Skip to content
Link copied to clipboard

New Pa. bills seek to help former inmates get job licenses

Some people trained for careers as barbers or beauticians when they were behind bars but have struggled to get licenses that would allow them to actually work.

Shown is the Pennsylvania Capitol in Harrisburg, Pa., Monday, May 6, 2019. (AP Photo/Matt Rourke)
Shown is the Pennsylvania Capitol in Harrisburg, Pa., Monday, May 6, 2019. (AP Photo/Matt Rourke)Read moreMatt Rourke / AP

HARRISBURG — In Pennsylvania, prisoners can train for jobs as barbers and cosmetologists, but many of them struggle to get licenses to work in those fields after their release because of their criminal convictions.

Two bills — one in the Senate and one in the House — would prohibit the state from denying or revoking occupational licenses based solely on a person’s criminal history, as long as their crimes were not directly related to their desired profession.

This stems from a larger effort to update Pennsylvania’s criminal justice system to help people return to the world after prison. It comes on the heels of another effort in 2018, called the Clean Slate Act, which seals records of low-level crimes for people who stay out of legal trouble for 10 years.

Sen. John DiSanto (R., Perry), a primary sponsor of the Senate bill, said he hopes reducing barriers to licensing would help more people avoid returning to prison after release and also strengthen Pennsylvania’s workforce.

“Why should a theft or drug conviction early in life forever prohibit you from becoming a barber or massage therapist or a social worker?” he asked. “Blanket prohibitions without considering the circumstances don’t just do the applicant a disservice, but our entire commonwealth in need of a talented workforce.”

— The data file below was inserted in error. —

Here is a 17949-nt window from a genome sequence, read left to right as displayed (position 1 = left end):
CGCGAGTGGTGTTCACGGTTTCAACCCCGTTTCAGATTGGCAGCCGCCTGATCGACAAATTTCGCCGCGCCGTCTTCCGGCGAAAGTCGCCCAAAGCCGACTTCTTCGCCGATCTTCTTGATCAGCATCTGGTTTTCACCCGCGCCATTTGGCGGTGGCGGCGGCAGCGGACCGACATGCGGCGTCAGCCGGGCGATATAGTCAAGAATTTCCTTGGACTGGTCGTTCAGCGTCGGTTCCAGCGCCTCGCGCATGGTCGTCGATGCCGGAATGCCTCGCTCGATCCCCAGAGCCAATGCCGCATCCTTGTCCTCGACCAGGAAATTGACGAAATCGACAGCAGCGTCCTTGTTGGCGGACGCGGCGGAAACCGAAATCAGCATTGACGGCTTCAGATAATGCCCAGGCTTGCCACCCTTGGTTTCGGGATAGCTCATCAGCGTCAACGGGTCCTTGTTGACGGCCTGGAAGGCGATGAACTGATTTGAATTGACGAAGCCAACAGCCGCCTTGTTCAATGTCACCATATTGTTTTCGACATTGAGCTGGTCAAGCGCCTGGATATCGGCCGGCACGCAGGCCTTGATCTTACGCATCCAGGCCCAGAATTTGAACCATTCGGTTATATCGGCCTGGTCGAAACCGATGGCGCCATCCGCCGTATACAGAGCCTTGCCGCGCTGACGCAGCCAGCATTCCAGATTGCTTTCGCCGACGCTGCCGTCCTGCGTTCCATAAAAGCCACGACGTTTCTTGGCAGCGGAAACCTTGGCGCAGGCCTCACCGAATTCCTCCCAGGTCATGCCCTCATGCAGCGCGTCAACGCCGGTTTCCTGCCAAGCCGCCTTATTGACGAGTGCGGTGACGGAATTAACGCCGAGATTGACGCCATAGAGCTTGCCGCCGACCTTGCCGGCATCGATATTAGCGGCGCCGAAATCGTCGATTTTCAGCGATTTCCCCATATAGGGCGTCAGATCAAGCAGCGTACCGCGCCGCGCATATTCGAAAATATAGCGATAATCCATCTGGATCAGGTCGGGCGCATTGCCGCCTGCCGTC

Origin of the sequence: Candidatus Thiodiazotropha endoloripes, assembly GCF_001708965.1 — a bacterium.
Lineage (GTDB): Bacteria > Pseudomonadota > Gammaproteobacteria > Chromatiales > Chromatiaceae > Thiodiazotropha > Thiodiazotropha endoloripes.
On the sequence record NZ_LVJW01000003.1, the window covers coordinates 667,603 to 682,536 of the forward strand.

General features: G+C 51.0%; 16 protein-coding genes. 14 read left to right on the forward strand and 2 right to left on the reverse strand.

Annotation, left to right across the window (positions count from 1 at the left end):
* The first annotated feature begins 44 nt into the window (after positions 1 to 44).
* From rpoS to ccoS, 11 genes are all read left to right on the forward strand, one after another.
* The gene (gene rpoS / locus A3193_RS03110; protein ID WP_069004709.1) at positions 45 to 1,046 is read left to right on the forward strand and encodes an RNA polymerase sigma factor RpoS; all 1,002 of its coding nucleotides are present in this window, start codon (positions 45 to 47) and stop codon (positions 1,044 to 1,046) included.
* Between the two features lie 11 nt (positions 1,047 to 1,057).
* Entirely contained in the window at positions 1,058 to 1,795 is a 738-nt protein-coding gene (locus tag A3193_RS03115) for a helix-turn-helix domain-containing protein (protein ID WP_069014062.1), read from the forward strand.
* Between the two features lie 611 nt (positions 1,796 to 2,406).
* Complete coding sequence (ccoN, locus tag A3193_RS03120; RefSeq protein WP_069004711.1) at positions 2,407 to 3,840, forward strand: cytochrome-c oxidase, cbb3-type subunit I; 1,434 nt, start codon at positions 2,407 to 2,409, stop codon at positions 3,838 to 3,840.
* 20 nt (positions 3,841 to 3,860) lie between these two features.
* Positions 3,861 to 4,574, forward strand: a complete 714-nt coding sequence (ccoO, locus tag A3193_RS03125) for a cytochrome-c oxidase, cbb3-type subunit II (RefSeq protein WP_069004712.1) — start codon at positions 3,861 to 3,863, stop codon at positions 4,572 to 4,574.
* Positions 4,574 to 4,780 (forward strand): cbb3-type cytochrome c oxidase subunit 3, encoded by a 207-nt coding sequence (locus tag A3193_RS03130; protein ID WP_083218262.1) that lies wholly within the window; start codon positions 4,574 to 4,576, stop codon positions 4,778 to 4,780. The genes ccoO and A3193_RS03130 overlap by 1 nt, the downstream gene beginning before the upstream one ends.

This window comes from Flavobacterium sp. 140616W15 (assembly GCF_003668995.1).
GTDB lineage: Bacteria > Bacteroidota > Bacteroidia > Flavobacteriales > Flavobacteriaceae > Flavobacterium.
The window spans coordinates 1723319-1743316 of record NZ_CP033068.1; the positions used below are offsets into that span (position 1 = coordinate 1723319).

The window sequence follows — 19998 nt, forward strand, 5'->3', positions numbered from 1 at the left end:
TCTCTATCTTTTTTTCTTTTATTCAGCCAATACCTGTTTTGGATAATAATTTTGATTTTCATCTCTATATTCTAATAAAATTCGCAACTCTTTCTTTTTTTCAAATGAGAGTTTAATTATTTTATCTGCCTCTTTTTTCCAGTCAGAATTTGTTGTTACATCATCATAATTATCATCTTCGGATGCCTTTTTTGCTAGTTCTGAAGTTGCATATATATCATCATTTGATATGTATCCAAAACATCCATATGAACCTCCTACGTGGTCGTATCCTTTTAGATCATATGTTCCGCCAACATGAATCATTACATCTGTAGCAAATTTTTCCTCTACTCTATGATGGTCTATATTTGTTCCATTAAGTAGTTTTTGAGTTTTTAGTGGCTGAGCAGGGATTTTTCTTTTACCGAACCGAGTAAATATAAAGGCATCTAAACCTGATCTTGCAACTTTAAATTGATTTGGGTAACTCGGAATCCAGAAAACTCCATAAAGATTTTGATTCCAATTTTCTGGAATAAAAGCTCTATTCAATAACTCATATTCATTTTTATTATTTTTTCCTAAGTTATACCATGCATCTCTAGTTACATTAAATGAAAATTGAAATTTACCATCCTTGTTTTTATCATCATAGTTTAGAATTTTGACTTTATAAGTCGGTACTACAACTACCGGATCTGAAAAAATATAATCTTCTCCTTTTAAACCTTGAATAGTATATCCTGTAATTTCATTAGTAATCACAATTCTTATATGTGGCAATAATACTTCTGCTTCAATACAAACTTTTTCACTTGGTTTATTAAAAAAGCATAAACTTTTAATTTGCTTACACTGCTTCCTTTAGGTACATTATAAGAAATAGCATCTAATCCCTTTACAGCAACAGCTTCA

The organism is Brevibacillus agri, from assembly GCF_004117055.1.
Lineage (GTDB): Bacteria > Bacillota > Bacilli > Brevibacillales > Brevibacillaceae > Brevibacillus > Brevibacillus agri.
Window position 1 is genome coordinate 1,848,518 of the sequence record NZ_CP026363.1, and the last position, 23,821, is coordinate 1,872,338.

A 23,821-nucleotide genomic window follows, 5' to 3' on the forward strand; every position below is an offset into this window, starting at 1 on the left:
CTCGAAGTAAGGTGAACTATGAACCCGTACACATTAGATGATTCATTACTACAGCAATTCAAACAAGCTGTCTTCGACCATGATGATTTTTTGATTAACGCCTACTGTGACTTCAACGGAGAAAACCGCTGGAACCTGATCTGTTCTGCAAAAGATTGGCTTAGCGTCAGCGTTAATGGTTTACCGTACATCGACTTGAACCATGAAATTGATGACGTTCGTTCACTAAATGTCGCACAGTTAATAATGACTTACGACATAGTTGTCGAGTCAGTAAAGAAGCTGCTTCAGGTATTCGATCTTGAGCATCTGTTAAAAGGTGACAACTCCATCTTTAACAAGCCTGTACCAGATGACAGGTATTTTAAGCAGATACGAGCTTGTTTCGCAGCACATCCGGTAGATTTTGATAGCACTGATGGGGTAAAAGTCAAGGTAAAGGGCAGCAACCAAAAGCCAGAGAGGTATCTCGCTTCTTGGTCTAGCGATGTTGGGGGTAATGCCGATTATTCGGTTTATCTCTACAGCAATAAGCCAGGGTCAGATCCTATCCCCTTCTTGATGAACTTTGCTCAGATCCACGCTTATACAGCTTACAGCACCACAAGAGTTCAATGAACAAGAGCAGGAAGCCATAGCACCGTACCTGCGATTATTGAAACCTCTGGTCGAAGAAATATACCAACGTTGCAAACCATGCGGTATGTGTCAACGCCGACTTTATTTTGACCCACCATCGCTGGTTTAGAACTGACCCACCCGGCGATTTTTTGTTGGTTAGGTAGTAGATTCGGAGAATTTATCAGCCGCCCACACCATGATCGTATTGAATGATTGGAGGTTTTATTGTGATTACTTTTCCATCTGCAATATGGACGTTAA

DiSanto said he hopes the Senate bill will pass by the end of June, when legislators typically wrap up the budget and address a flurry of other measures.

Rep. Jordan Harris (D., Philadelphia), who introduced the House bill Wednesday, said he believes Pennsylvania’s criminal justice system is outdated.

“We are supposed to rehabilitate inmates," Harris said. "We are supposed to have them come back [to society] better than when they went in. The truth is, many of them come out and experience barriers that many times send them back to prison.”

Pennsylvania requires state licensing for more than 30 occupations, including cosmetology, real estate, and nursing. As part of the state’s Recidivism Risk Reduction Initiative, inmates are given the opportunity to study in 22 different areas.

According to the Pennsylvania Department of Corrections, more than 60 inmates pass licensing tests in cosmetology and barbering each year but are later turned down for licenses because of their criminal records.